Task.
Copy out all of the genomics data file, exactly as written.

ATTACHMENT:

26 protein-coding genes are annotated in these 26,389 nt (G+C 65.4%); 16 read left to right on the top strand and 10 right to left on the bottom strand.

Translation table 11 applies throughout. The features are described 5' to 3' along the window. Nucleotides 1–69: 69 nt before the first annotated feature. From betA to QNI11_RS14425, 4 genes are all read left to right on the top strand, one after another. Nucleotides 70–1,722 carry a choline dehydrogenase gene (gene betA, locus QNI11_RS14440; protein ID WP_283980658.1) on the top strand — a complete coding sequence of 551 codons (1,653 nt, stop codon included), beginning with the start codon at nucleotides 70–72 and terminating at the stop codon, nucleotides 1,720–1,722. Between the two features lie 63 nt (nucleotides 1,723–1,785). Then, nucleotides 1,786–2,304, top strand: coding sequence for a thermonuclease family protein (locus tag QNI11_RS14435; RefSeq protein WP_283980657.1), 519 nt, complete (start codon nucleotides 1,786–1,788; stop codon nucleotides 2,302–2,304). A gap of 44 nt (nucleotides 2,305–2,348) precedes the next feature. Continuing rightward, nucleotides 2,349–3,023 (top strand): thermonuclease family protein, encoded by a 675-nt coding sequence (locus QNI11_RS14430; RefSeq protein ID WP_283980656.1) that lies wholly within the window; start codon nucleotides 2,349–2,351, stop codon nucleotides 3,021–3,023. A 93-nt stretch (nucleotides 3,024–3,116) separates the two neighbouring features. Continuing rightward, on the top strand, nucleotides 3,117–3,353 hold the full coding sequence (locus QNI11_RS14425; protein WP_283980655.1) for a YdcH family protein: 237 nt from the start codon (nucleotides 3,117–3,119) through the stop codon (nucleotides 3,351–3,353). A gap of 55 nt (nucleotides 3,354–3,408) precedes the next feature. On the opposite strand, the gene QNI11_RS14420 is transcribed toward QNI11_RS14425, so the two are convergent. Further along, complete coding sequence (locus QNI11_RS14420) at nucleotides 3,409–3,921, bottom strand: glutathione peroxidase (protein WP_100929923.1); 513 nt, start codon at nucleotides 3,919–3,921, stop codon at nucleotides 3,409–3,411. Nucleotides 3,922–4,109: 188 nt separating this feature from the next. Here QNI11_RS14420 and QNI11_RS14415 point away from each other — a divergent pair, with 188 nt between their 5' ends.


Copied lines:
26 protein-coding genes are annotated in these 26,389 nt (G+C 65.4%); 16 read left to right on the top strand and 10 right to left on the bottom strand.

Translation table 11 applies throughout. The features are described 5' to 3' along the window. Nucleotides 1–69: 69 nt before the first annotated feature. From betA to QNI11_RS14425, 4 genes are all read left to right on the top strand, one after another. Nucleotides 70–1,722 carry a choline dehydrogenase gene (gene betA, locus QNI11_RS14440; protein ID WP_283980658.1) on the top strand — a complete coding sequence of 551 codons (1,653 nt, stop codon included), beginning with the start codon at nucleotides 70–72 and terminating at the stop codon, nucleotides 1,720–1,722. Between the two features lie 63 nt (nucleotides 1,723–1,785). Then, nucleotides 1,786–2,304, top strand: coding sequence for a thermonuclease family protein (locus tag QNI11_RS14435; RefSeq protein WP_283980657.1), 519 nt, complete (start codon nucleotides 1,786–1,788; stop codon nucleotides 2,302–2,304). A gap of 44 nt (nucleotides 2,305–2,348) precedes the next feature. Continuing rightward, nucleotides 2,349–3,023 (top strand): thermonuclease family protein, encoded by a 675-nt coding sequence (locus QNI11_RS14430; RefSeq protein ID WP_283980656.1) that lies wholly within the window; start codon nucleotides 2,349–2,351, stop codon nucleotides 3,021–3,023. A 93-nt stretch (nucleotides 3,024–3,116) separates the two neighbouring features. Continuing rightward, on the top strand, nucleotides 3,117–3,353 hold the full coding sequence (locus QNI11_RS14425; protein WP_283980655.1) for a YdcH family protein: 237 nt from the start codon (nucleotides 3,117–3,119) through the stop codon (nucleotides 3,351–3,353). A gap of 55 nt (nucleotides 3,354–3,408) precedes the next feature. On the opposite strand, the gene QNI11_RS14420 is transcribed toward QNI11_RS14425, so the two are convergent. Further along, complete coding sequence (locus QNI11_RS14420) at nucleotides 3,409–3,921, bottom strand: glutathione peroxidase (protein WP_100929923.1); 513 nt, start codon at nucleotides 3,919–3,921, stop codon at nucleotides 3,409–3,411. Nucleotides 3,922–4,109: 188 nt separating this feature from the next. Here QNI11_RS14420 and QNI11_RS14415 point away from each other — a divergent pair, with 188 nt between their 5' ends.